History and Empire on Screen: Writing the Indigenous character

Absent characters in Banished and Our Country’s Good

This month the Cultural Institute at King’s in partnership with the Menzies Centre for Australian Studies launches History and Empire on Screen, a series of exploratory workshops I have designed for screenwriters to look at how to tell stories from the imperial era with Indigenous characters as the protagonists and antagonists. In other words, how to write the untold stories from colonial history for the screen.

As a doctoral research student in the Department of English Language and Literature and the Menzies Centre for Australian Studies, my project explores how history becomes fiction, and I am particularly interested in feature films and television drama about (and made in) Australia. How do these powerful, big budget screen depictions of our past become part of the national narrative, and how does the fiction end up being perceived as history?

There are two recent examples of drama based on the Imperial era in Australia that have received a wide, mass audience. Banished, the television drama written by Jimmy McGovern for the BBC, and the National Theatre production of Our Country’s Good by Timberlake Wertenbaker that ended last week. Ok, so the latter is not film or television, but it is the National theatre, and it is on right now, and national narratives are a major part of my research. The play was written in the 1980s and this is a revival.

Banished and Our Country’s Good are both set in the first months of the settlement in New South Wales. They are not the first plays or the first television dramas to be set in this milieu (aka ‘dramatic world’). But since the 1980s, when Our Country’s Good was written, there has been considerable research around the First Fleet’s interactions with the Indigenous inhabitants of Sydney. Henry Reynold’s’ Why Weren’t We Told and Inga Clendinnen’s award-winning Dancing With Strangers are leading books in this area; more recently Grace Karskens’ The Colony has charted new terrain. Even David Hunt’s satirical Girt delves into some untold stories.

So eyebrows were raised when Banished had not a single Indigenous Australian, as Dr Ian Henderson, Director of the Menzies Centre for Australian Studies, discusses here.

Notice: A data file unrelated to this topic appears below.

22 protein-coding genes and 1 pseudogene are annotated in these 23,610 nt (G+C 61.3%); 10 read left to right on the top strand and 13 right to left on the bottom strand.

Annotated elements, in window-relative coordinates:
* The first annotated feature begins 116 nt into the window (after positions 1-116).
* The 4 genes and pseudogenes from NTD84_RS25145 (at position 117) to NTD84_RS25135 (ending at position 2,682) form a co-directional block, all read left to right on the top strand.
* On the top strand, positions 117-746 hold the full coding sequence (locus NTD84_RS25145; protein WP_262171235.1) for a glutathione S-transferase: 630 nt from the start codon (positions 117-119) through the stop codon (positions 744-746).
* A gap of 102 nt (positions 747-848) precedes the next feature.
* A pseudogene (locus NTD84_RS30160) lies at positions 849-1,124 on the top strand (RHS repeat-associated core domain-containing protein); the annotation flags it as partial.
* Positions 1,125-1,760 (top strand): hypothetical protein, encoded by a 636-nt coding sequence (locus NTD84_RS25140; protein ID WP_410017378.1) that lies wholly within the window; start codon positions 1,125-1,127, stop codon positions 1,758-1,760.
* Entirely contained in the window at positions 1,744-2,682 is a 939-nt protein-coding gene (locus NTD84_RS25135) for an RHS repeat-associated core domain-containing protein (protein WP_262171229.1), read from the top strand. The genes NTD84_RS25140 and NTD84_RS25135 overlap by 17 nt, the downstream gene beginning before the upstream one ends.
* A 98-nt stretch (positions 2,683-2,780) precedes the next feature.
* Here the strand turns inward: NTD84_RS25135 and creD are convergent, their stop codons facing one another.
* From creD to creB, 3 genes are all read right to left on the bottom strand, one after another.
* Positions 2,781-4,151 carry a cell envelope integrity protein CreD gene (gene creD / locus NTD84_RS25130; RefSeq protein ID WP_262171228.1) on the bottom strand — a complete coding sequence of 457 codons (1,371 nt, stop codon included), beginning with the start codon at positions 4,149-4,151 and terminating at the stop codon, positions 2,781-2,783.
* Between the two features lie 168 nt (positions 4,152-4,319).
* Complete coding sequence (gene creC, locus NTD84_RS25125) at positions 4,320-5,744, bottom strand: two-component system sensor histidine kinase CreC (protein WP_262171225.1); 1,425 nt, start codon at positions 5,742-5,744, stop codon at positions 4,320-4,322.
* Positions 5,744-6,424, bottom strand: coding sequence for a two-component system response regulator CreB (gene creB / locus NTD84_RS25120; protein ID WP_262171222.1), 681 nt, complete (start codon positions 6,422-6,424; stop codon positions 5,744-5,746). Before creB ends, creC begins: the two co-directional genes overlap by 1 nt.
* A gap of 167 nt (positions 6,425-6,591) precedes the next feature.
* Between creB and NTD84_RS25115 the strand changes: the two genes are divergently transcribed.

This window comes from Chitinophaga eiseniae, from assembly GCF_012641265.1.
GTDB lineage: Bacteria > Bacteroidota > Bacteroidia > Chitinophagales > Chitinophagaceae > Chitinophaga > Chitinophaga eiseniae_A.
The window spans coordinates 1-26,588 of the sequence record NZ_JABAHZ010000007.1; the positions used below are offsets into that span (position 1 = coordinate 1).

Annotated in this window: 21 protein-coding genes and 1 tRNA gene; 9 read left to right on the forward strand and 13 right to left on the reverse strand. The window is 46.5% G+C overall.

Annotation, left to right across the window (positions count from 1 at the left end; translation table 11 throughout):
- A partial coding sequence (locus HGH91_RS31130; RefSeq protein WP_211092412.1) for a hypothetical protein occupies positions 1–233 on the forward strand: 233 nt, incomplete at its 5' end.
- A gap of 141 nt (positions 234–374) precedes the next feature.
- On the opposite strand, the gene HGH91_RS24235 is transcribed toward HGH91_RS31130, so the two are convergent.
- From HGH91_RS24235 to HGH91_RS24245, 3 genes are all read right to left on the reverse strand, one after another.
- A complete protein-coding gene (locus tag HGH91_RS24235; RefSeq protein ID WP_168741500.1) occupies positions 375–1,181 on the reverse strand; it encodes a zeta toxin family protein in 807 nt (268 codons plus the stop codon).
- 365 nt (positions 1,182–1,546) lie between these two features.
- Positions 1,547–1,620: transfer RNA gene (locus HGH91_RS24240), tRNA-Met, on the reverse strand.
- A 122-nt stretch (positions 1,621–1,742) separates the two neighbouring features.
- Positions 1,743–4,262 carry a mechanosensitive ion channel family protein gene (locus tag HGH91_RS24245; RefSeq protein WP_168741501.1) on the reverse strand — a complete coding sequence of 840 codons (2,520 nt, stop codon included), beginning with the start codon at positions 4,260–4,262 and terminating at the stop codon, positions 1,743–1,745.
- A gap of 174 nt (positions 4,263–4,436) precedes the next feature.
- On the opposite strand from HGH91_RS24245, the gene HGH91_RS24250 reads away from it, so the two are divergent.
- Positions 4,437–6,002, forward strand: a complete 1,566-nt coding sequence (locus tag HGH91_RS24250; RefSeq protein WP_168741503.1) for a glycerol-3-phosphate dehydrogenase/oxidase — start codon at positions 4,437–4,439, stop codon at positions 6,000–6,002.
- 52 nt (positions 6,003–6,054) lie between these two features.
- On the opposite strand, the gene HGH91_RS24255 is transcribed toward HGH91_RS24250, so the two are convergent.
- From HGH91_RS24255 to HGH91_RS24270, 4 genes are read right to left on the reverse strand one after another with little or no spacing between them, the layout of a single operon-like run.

I enjoyed Banished. I loved the way it showed the two relationships and character storylines taking place within the separate worlds of the soldiers and the convicts.

And yes, I wondered how a drama this big could avoid the Indigenous Australian side of the story, especially given recent claims from Australian film industry policy makers that Indigenous stories are now the mainstream. Not only does this imply that audiences might expect to see these stories included, it also suggests that by omitting Indigenous narratives the film may exclude a potentially lucrative audience – something the former director of the Australian Film Television and Radio School stated in 2013.

Our Country’s Good has a solitary Indigenous Australian man observing the new arrivals from afar. There is no interaction between the British and the Australians. The Australians’ scenes are painted in a wash straight out of the film Walkabout, complete with imposing silhouette of the man in warrior pose.

IMAGE 1 walkabout5

(Iconic film still from Walkabout 1971)

 

 

 

 

jpeg1 Our Country's Good gary wood

(Image to represent a First Australian at the National Theatre in 2015)

 

 

 

 

 

 

He also appears in the background of scenes of cruelty to women, suggesting some sort of noble savage empathy with the feminine. Yet the diaries of the officers of the First Fleet express shock at the violence against women amongst the First Australians they encountered. What’s interesting here is that the National Theatre has deliberately chosen not to reinterpret the play according to shifts in historical and political understandings of settlement that have taken place in the two decades since the play was first performed.